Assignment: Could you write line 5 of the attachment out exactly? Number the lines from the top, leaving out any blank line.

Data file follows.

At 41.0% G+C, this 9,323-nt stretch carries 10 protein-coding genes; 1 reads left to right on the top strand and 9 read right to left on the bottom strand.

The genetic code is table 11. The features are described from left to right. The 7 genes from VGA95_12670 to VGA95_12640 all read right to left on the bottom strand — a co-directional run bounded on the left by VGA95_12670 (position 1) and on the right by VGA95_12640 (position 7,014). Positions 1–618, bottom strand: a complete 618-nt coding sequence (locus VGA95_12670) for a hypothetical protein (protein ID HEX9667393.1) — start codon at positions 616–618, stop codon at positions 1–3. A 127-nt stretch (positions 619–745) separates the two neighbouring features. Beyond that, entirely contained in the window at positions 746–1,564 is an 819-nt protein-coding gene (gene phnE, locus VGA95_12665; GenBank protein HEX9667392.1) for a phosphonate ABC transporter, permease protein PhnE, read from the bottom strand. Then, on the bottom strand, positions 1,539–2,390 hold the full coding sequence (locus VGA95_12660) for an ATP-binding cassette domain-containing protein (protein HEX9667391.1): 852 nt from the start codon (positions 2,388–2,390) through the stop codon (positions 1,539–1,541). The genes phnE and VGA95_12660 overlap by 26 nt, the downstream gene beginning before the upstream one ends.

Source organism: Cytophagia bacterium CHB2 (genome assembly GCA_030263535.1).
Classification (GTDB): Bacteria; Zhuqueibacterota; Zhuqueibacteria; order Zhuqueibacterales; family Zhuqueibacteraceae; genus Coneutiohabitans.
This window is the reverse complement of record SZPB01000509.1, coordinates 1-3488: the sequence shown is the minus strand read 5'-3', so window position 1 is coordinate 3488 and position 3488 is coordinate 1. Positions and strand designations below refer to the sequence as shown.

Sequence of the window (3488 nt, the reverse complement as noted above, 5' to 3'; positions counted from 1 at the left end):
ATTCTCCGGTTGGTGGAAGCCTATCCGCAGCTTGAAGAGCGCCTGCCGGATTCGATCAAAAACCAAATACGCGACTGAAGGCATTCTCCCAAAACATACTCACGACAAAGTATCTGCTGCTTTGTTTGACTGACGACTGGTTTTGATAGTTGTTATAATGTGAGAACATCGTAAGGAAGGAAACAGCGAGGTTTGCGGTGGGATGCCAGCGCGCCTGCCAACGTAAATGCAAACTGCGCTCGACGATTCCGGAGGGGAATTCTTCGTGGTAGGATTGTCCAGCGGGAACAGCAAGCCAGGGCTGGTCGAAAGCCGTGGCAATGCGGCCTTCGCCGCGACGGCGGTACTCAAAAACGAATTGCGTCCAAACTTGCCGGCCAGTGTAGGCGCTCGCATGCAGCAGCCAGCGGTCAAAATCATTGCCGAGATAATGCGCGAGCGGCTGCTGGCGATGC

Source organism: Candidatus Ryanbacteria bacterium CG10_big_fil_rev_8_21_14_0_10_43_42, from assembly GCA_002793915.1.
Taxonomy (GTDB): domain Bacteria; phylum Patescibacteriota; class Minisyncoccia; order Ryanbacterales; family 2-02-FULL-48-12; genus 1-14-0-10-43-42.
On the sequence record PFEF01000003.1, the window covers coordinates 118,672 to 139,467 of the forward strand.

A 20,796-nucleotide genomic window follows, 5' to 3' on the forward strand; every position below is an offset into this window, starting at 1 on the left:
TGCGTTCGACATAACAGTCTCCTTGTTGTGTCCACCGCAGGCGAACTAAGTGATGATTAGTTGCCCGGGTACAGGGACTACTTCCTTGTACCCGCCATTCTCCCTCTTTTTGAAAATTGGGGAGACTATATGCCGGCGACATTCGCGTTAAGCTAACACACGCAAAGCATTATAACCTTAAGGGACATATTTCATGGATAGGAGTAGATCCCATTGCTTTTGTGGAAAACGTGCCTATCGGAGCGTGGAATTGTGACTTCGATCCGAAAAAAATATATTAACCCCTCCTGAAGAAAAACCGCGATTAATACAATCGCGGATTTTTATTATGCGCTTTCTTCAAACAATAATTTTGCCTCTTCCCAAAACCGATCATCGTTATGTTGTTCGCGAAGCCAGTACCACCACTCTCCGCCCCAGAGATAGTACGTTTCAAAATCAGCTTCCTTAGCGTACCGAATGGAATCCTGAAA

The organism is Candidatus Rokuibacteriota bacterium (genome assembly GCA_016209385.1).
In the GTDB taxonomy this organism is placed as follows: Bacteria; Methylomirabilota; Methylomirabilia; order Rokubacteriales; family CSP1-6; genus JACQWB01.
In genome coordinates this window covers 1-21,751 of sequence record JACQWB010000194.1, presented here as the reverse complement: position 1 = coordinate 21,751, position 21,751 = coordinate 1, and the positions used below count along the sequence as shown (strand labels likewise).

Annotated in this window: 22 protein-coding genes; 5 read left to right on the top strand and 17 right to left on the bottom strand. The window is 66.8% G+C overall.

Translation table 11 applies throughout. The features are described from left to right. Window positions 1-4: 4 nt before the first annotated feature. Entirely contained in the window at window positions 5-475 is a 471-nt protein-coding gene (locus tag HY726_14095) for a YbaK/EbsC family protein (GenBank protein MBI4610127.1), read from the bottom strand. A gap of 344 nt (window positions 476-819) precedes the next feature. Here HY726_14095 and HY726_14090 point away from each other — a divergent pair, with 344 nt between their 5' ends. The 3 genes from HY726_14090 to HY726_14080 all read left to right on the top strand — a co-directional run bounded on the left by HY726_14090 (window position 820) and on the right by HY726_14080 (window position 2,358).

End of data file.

This window is the reverse complement of record SZPB01000509.1, coordinates 1-3488: the sequence shown is the minus strand read 5'-3', so window position 1 is coordinate 3488 and position 3488 is coordinate 1. Positions and strand designations below refer to the sequence as shown.